My area of the creative industries is film making, and in Australia the film industry is a speck in comparison to the U.S., with rare exceptions such as Crocodile Dundee or the Mad Max films, so to be an aspiring young film maker in this country is a fairly daunting task but to see all the options available of how to make money off of my films relaxes that stress a little. There are however some less likely ways that I would try fund my films such as starting my own production company which I obviously can’t do because I’m a broke university student and already $50,000 odd dollars down. However there are ways such as crowdfunding which can also help with the creative process because it involves putting your idea out there and you can gauge public interest on it by seeing how much money you actually receive from random crowdfunders. The film community in Brisbane is also beginning to grow and because I am now surrounded by fellow film makers there are also options like consulting or day job work. There are always short films and other various film related projects taking place in Brisbane and to network and be a part of those projects is an easier and more developmental avenue for me as it can help further my knowledge of the industry, how it works and how I work within it.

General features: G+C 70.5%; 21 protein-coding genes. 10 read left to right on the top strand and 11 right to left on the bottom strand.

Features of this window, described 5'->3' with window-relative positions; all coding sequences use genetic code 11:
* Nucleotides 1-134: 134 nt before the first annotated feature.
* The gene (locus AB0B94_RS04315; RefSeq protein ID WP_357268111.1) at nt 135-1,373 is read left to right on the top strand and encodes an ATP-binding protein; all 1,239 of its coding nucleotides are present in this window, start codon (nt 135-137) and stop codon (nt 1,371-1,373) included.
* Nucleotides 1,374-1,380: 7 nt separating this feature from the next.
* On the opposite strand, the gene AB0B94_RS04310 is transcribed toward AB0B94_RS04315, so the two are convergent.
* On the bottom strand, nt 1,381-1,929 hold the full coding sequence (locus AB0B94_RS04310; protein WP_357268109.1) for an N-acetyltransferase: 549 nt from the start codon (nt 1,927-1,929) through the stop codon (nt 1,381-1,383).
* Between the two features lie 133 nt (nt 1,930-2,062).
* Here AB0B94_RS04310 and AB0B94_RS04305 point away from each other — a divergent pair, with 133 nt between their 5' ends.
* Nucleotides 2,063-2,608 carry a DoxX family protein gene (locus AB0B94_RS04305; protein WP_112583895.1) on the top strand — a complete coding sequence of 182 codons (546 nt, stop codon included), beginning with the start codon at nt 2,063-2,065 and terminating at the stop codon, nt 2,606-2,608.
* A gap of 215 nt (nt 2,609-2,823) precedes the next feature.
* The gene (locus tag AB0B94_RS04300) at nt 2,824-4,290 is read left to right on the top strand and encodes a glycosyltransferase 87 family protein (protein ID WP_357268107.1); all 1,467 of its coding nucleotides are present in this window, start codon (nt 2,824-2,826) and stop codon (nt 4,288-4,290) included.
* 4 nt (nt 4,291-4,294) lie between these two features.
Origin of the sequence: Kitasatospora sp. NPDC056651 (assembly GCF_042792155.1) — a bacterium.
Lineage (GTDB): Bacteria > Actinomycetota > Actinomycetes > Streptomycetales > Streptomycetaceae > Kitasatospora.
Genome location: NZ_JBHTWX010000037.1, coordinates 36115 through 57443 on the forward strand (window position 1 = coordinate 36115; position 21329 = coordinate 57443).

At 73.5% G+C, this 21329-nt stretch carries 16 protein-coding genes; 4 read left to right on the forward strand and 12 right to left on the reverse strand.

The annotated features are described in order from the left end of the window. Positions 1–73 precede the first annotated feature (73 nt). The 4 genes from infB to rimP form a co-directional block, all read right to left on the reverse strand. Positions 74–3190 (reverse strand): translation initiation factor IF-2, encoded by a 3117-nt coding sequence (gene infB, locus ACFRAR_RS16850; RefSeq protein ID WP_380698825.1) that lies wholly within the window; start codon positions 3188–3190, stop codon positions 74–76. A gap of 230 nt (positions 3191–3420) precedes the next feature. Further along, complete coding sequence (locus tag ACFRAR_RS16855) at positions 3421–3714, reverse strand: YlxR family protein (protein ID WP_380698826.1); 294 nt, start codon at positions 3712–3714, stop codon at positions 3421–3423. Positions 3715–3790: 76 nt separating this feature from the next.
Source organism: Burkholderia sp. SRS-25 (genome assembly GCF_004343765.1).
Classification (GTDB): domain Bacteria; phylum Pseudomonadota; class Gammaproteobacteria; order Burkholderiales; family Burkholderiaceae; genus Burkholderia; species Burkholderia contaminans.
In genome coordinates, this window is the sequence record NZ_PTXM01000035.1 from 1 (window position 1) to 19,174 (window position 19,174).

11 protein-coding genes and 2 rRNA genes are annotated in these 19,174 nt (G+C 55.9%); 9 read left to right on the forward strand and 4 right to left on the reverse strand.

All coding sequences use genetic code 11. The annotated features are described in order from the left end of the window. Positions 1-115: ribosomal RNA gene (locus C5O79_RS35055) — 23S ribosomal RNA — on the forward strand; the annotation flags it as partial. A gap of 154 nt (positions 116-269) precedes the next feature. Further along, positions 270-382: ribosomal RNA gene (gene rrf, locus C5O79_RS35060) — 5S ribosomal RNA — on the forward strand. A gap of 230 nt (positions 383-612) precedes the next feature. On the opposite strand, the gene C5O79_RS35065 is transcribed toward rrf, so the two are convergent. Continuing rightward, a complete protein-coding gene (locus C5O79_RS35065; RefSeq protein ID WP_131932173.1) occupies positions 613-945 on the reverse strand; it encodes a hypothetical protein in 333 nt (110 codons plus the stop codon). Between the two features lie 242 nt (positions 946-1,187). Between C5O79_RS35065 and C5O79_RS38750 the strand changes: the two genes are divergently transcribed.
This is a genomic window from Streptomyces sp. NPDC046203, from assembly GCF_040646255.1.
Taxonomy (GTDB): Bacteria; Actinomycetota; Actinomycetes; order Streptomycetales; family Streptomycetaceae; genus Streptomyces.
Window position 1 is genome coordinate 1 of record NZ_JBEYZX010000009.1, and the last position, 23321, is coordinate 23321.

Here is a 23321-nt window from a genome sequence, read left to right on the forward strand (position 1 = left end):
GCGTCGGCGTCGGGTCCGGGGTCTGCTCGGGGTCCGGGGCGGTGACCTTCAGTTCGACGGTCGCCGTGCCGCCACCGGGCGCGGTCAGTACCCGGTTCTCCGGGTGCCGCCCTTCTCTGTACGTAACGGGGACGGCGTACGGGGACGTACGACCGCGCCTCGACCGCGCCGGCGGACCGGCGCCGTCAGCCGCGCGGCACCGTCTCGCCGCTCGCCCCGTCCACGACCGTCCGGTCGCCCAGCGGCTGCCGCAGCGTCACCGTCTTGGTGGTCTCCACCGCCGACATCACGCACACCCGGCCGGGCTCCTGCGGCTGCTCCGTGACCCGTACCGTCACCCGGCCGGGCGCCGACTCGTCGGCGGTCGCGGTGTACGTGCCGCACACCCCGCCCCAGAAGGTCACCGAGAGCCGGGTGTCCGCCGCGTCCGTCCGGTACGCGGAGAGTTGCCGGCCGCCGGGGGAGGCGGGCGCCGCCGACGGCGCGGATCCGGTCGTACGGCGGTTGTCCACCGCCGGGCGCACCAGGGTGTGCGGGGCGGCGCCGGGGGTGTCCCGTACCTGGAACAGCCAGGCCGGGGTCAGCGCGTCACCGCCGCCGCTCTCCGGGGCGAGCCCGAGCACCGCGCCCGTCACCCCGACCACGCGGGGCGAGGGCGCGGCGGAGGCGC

There were, of course, other more complicated ways of earning income that I read about but I am only just beginning to immerse myself in this world and am not well versed in the ins and outs of the industry as well as having barely networked among the community so these ways would be something to look in to as I further my exploration of the industry. But ultimately, to achieve income to create something only you may want can be a difficult thing so essentially I’ve got to pick up my hustle game.
The clip from ‘Apocalypse Now’ known as “the roach” scene presents characters in a trench, one manning a large gun and attempting to shoot down the enemy across what we assume is some sort of battlefield or no man’s land type situation, who we then learn is a lone man trapped under a pile of his deceased comrades calling out for help. In an attempt to silence him and not draw any more attention to their location they call a man known as “the roach” who fires off a grenade which impacts and we no longer hear the man’s cries. Meanwhile Martin Sheen is asking who the officer in command is while getting no response and who we assume to be his companion in this scene, mounts the wall of the trench and sits atop it while holding a puppy and a casually unaware look on his face hinting at his level of intelligence before Martin Sheen calls him back down by name. Just by watching this clip alone having not viewed the film in some time, a lot of assumptions are being made. Bordwell & Thompson speak to this when saying that viewers make assumptions and inferences about what’s being presented to understand film and the filmmakers steer us in certain ways in order to assist (Bordwell, 2013). The scene is complete chaos and in a way, sums up the film in a sense and its commentary on the Vietnam war, it is also well known that the making of the film was complete madness and has been said that anything that could’ve gone wrong, did.
Bordwell, D. & Thompson, K. (2013). “Narrative Form”. Film Art: An Introduction, (10th ed). New York: McGraw-Hill. pp. 75